In quarantine our heart will show us what we deeply care about. It will show us where our attention is, where our worship is. We might discover that we are prone to seeking our sense of safety in something or someone other than God. We might come to find that we value Netflix over prayer. Binge-watching distracts us from difficult thoughts and feelings. As one study shows, many of us will choose something mundane or negative to avoid spending just 6 to 15 minutes alone with nothing to do but think.[7] Prayer, if it is honest, often requires us to connect uncomfortable emotions and thoughts. Attending to our heart can even be frightening. And that is okay. That is where God meets us. And we must attend to our emotional life before we can care for others.


[1] Samantha K Brooks, et al, “The Psychological Impact of Quarantine and How to Reduce It: Rapid Review of the Evidence,” The Lancet 395 (2020): 912–20. Published Online February 26, 2020.[

[2] Josephine V. Serrata, et al, Understanding the Impact of Hurricane Harvey on Family Violence Survivors in Texas and Those Who Serve Them, Texas Council on Family Violence (2019). Available online:

[3] Ashley Abramson, “How COVID-19 May Increase Domestic Violence and Child Abuse,” American Psychological Association (2020, April 8).

[4] See, e.g., Dallas Willard, Renovation of the Heart: Putting on the Character of Christ (Colorado Springs, CO: NavPress, 2002).

[5] Robert C. Roberts, Spiritual Emotions: A Psychology of Christian Virtues (Grand Rapids, MI: Eerdmans, 2007), 11.

[6] Ibid.

[7] Timothy D. Wilson, et al, “Just think: The Challenges of the Disengaged Mind,” Science 345 (6192) (July 4, 2014): 75-77. DOI: 10.1126/science.1250830.

Brandon Rickabaugh is the Franz Brentano Fellow in the Metaphysics of Mind at the Cultura Initiative, and a doctoral candidate in the Department of Philosophy at Baylor University. Learn more about Brandon and his work at

Book Highlight

In his book The Unformed Conscience of Evangelicalism: Recovering the Church’s Moral Vision, evangelical ethicist J. Daryl Charles explores why contemporary American evangelicals “are, by and large, absent from the great ethical debates of the day.” The truth is, he laments, is that “we simply cannot speak of an approach to ethics that is distinctly Protestant evangelical. Why is that?” To help address this problem, Charles equips evangelicals to think biblically and theologically about ethics and provides guidance for engaging with those around us who hold non-Christian ethical perspectives.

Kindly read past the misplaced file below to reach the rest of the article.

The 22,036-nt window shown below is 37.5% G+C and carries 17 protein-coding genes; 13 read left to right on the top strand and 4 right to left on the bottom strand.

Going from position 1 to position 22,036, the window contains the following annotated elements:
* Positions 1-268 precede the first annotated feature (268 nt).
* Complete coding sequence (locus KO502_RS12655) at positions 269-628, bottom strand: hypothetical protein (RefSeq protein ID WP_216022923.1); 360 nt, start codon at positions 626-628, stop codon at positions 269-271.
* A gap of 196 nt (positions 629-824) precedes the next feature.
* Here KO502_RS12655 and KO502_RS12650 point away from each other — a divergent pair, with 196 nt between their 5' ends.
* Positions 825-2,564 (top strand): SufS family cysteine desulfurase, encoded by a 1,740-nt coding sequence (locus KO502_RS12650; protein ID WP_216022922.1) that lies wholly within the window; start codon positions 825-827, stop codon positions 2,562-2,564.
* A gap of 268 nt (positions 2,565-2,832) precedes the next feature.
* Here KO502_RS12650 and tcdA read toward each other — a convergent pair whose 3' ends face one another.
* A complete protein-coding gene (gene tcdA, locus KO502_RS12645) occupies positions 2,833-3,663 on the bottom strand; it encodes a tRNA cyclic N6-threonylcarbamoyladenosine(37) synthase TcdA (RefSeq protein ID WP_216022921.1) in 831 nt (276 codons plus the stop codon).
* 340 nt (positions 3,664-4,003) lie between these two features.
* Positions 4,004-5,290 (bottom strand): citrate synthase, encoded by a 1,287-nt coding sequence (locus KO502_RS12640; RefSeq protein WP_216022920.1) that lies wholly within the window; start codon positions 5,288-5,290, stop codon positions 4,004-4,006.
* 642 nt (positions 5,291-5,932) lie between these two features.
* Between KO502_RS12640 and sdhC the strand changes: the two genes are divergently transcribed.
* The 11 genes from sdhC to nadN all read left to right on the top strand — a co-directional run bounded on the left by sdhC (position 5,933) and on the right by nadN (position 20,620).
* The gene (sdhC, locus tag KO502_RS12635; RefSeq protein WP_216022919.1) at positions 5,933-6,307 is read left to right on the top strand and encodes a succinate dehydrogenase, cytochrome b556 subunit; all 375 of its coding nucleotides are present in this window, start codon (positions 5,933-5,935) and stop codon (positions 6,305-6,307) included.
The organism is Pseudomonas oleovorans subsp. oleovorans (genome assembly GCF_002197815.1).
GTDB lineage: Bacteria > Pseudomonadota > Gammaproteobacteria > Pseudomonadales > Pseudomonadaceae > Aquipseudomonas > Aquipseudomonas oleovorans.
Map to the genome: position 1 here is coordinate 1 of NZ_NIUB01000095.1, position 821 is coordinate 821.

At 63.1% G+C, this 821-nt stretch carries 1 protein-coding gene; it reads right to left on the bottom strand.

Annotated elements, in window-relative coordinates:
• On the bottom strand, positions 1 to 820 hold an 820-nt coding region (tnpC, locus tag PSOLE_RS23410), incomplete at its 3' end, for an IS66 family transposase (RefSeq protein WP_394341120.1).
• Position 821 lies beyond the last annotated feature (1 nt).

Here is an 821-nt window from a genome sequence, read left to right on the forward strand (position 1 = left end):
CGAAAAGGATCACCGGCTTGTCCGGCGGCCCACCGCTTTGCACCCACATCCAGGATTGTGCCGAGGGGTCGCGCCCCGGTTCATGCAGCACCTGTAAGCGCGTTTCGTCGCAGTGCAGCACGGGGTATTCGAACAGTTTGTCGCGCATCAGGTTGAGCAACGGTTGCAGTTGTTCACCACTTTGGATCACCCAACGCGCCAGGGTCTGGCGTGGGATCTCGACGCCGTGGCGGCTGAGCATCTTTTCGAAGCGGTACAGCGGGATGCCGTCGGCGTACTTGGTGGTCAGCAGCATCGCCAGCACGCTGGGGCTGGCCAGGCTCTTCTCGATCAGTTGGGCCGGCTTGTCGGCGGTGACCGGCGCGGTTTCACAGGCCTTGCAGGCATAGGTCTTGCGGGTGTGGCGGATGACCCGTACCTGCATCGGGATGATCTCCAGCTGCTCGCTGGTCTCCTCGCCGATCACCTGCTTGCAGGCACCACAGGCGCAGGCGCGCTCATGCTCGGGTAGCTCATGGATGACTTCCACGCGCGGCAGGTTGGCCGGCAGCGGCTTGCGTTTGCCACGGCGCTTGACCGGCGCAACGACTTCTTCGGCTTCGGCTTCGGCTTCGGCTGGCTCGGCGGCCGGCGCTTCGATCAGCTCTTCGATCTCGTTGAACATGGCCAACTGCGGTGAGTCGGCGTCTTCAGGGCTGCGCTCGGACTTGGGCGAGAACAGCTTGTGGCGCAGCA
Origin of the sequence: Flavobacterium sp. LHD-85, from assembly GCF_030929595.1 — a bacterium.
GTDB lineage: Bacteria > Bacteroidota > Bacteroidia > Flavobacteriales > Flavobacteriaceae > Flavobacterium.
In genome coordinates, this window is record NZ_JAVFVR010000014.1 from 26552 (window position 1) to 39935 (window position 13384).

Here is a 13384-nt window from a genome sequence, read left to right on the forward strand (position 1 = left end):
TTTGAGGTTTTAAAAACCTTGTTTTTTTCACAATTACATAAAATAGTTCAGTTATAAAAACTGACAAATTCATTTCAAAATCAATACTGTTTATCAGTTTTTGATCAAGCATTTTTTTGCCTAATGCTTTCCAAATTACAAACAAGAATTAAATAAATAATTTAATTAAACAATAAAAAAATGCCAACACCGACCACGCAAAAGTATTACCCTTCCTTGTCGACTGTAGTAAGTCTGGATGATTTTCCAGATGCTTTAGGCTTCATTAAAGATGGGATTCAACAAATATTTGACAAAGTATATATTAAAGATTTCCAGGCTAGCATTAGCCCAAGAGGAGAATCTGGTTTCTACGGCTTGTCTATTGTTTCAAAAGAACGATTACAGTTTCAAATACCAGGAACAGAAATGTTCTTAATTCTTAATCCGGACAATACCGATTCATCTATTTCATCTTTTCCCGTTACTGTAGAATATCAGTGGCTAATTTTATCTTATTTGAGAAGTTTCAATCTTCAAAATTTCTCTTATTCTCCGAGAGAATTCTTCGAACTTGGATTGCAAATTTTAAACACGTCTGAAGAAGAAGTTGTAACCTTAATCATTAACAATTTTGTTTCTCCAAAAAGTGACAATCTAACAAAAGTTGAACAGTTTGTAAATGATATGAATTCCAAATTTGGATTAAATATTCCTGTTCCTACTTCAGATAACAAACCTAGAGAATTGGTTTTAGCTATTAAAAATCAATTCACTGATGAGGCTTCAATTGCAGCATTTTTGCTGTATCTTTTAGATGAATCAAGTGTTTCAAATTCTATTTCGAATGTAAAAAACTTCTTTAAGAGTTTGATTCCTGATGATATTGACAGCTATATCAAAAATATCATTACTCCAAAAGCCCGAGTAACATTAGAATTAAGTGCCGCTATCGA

“This is a remarkably astute work of Christian social ethics and cultural criticism. It combines the best of cultural analysis with the best of philosophical and theological scholarship. I found its arguments well stated, well documented and convincing. . . . The public square no longer lacks an evangelical Christian vision for the future. This is a book to be read and studied by every Christian in a leadership role, whether in the church or the larger society.”

James W. Sire, former editor of InterVarsity Press and author of more than twenty books, including The Universe Next Door.


1.     The Cultural Moment and the Cultural Mandate

2.     Ethics and the Evangelical Legacy

3.     The Necessity of Ethical Formation

4.     Retooling the Evangelical Mindset: Ethics and Worldview

5.     Retooling the Evangelical Mindset: Ethics and the Permanent

6.     Biblical Resources for Ethics: The Pauline Model

7.     Biblical Resources for Ethics: The Petrine Model

8.     Biblical Resources for Ethics: The Disciple’s Model

9.     Toward a Biblical Ethic: Principles in Polarity

10.  Thinking with the Church

J. Daryl Charles, PhD, serves as the Acton Affiliated Scholar in Theology & Ethics. He is author of eighteen books, including Natural Law and Religious Freedom (Routledge), America and the Just War Tradition (University of Notre Dame Press), and Wisdom’s Work: Essays on Ethics, Vocation, and Culture (Acton Institute Press), as well as editor of Abraham Kuyper, Common Grace, volumes 2 and 3 (Lexham Press).

Find The Unformed Conscience of Evangelicalism: Recovering the Church’s Moral Vision at Amazon and Fontes Press.

* This is a sponsored post.